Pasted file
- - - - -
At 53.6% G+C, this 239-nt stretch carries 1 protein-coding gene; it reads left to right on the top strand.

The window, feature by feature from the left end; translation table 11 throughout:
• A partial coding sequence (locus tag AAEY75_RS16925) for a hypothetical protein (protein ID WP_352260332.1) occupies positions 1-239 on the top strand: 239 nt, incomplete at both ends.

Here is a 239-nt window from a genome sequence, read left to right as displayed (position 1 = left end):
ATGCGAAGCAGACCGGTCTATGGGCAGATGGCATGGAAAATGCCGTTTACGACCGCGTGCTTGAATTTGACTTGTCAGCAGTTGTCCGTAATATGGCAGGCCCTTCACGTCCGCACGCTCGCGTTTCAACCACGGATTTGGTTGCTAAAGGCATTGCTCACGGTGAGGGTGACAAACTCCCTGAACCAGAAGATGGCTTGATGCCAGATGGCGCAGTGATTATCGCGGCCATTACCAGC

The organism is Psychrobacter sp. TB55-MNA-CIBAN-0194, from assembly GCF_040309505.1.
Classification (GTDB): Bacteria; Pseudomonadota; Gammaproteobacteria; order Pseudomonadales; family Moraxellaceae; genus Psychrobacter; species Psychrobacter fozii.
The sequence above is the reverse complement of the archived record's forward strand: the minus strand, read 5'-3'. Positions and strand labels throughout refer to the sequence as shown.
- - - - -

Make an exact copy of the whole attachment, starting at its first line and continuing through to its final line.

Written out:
At 53.6% G+C, this 239-nt stretch carries 1 protein-coding gene; it reads left to right on the top strand.

The window, feature by feature from the left end; translation table 11 throughout:
• A partial coding sequence (locus tag AAEY75_RS16925) for a hypothetical protein (protein ID WP_352260332.1) occupies positions 1-239 on the top strand: 239 nt, incomplete at both ends.

Here is a 239-nt window from a genome sequence, read left to right as displayed (position 1 = left end):
ATGCGAAGCAGACCGGTCTATGGGCAGATGGCATGGAAAATGCCGTTTACGACCGCGTGCTTGAATTTGACTTGTCAGCAGTTGTCCGTAATATGGCAGGCCCTTCACGTCCGCACGCTCGCGTTTCAACCACGGATTTGGTTGCTAAAGGCATTGCTCACGGTGAGGGTGACAAACTCCCTGAACCAGAAGATGGCTTGATGCCAGATGGCGCAGTGATTATCGCGGCCATTACCAGC

The organism is Psychrobacter sp. TB55-MNA-CIBAN-0194, from assembly GCF_040309505.1.
Classification (GTDB): Bacteria; Pseudomonadota; Gammaproteobacteria; order Pseudomonadales; family Moraxellaceae; genus Psychrobacter; species Psychrobacter fozii.
The sequence above is the reverse complement of the archived record's forward strand: the minus strand, read 5'-3'. Positions and strand labels throughout refer to the sequence as shown.